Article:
Op-Ed Daily Camera: Late last year, Boulder Open Space and Mountain Parks put forward a development proposal for Wonderland Lake, a wildlife sanctuary located in North Boulder, that would have built structures on the water and throughout the sensitive wetland.
An overwhelming majority of Boulder’s citizens rejected those plans. Instead, the community vocalized support for the conservation of Wonderland Lake in alignment with Jim Leach’s intentions when he gave it to the city as a nature preserve in the 1970s. Wonderland Lake is now managed by OSMP in alignment with Section 176 of the city’s charter.
Since the 1980s, OSMP has put signs up around Wonderland Lake identifying it as a wildlife sanctuary, encouraging the preservation of the sensitive “streams, wetlands, prairie grasslands, foothills woodlands, and shrubland that make this an important and special area for wildlife along the edge of the city.” It’s one of a few places within city limits prioritized for wildlife.
While spending time at the lake, you can see everything from bald eagles to black bears to mountain lions and a variety of birds. City Council formally amended the city code (section 6-1-33) to declare the area within the city limits as a sanctuary for the refuge of protected birds in the early 2000s.
As a political ecologist, conservationist, and environmental educator, I was pleased to witness so many people stand up to say yes: yes to open space, to the sanctuary, to wildlife, to bird life, to wetlands, to our children’s future and environmental education without degrading this sanctuary we’ve all grown to love.
Nearly 50 years after Leach gave this land, a diverse cross-section of citizens voiced overwhelming opposition to development at the lake. Citizens defended Leach’s legacy, and that of Dr. Oak Thorne II, Jim Crain, and many others who have worked tirelessly to preserve and protect open space. They taught us well.
The community’s collective voices were so inspiring and unifying that the City Council and OSMP responded swiftly to concerns when the proposed development plans were overwhelmingly rejected. Subsequently, during the city’s January public meeting, OSMP’s interim director, Dan Burke, made clear that “development plans for Wonderland Lake are off the table.” While remaining humble and contrite, he continued: “OSMP is setting aside all alternative designs … the concepts of a pier and a boardwalk out onto Wonderland Lake are off the table … The overwhelming majority of the folks who have responded have made it quite clear that those types of structures are not wanted at Wonderland Lake.”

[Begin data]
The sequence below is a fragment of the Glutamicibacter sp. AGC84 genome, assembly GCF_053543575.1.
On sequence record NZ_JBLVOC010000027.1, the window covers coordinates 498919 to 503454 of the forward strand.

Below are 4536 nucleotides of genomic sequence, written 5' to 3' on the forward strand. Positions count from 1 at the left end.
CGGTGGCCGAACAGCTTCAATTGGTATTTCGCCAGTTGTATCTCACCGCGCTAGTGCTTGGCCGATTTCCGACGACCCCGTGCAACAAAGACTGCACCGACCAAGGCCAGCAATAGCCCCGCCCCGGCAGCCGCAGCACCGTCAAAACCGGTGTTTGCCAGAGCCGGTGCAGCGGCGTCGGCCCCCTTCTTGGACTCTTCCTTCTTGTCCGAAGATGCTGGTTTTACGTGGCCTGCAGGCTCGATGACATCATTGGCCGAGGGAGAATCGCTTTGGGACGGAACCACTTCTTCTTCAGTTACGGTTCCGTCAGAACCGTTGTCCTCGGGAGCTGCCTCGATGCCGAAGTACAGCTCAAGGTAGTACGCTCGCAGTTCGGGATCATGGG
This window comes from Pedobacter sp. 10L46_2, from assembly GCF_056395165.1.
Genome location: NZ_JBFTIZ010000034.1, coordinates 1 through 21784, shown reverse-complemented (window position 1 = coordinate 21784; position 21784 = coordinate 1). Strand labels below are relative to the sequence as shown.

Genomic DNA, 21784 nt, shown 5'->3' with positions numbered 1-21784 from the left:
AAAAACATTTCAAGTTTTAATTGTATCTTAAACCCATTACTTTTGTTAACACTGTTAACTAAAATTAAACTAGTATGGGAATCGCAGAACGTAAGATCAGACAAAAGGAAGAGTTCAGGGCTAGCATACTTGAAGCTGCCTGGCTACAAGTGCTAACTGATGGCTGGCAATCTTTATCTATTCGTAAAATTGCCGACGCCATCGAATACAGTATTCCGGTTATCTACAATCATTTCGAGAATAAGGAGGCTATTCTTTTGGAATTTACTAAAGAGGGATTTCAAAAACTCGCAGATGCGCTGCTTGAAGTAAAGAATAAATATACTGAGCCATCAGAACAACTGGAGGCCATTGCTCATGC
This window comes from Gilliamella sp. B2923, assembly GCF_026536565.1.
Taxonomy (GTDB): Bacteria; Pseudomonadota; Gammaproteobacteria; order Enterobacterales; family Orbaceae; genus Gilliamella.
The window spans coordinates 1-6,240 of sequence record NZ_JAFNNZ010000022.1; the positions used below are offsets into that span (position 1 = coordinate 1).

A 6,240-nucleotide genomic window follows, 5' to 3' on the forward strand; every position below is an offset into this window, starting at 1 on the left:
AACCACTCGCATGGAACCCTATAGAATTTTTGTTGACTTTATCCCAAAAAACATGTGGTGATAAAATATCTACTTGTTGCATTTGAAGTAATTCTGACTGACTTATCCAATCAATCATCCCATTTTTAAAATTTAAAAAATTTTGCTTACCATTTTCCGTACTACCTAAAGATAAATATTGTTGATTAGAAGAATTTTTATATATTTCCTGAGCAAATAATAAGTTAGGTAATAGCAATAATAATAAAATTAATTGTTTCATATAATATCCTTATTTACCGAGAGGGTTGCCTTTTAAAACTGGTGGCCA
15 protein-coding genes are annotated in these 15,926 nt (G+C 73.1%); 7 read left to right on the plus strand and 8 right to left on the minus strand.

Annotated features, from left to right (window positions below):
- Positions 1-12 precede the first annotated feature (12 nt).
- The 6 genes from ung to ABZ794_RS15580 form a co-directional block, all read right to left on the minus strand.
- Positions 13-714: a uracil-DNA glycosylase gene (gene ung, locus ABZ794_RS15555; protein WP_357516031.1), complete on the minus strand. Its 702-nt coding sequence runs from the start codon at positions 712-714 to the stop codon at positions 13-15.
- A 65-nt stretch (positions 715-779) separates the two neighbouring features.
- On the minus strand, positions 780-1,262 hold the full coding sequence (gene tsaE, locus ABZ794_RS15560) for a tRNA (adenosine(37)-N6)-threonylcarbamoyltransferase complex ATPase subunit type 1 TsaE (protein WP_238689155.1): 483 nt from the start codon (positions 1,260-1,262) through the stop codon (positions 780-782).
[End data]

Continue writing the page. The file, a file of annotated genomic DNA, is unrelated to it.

After reading every public comment, it’s clear that years of environmental education have paid off; citizens of Boulder appreciate and respect Wonderland Lake as a nature preserve and sanctuary as the city intended.
I share the majority’s opposition to building structures on Wonderland Lake or encroaching on the surrounding sensitive habitats. I also support Friends of Wonderland Lake’s petition to make the name “Wonderland Lake Wildlife Sanctuary” official. By formalizing the name, we can honor the original intent and the “overwhelming majority of folks” who defend it.
I’m now excited for others to learn about the sanctuary. Fortunately, there wasn’t a single public comment voicing opposition to environmental education. Given Colorado’s “leave no trace” ethos, Boulder’s citizens know that environmental education can be done without harming nature.
We can teach adults and children about the plants and wildlife, from fox to coyote, mule deer to bears, muskrats to mountain lions, and how they roam the hogback ridges of Wonderland Lake. We can teach habitat restoration, invasive species removal, shoreline protection, conservation policy, water and soil quality monitoring, and how to respect nature without leaving a trace. We can teach the ways of the great blue heron and bald eagles, other birds of prey, and international migratory birds that visit the sensitive streams and wetlands in this watershed, its connection to Arapaho Glacier, and why we must address climate change.
Everything I know about Wonderland Lake I learned over the last decade without a single boardwalk, pier, or building structure at the lake. The city made the right decision for Boulder and showed immense respect for the overwhelming majority who spoke up in Wonderland Lake’s defense. Let’s continue supporting conservation education, the preservation and protection of this sanctuary for our children, and their children’s children. Visit WonderlandLake.com to continue learning more about this unique sanctuary, the species, and its issues.
Sign to support the commemorative name change — “Wonderland Lake Wildlife Sanctuary” — and keep defending it as the nature preserve and sanctuary that Boulder loves.
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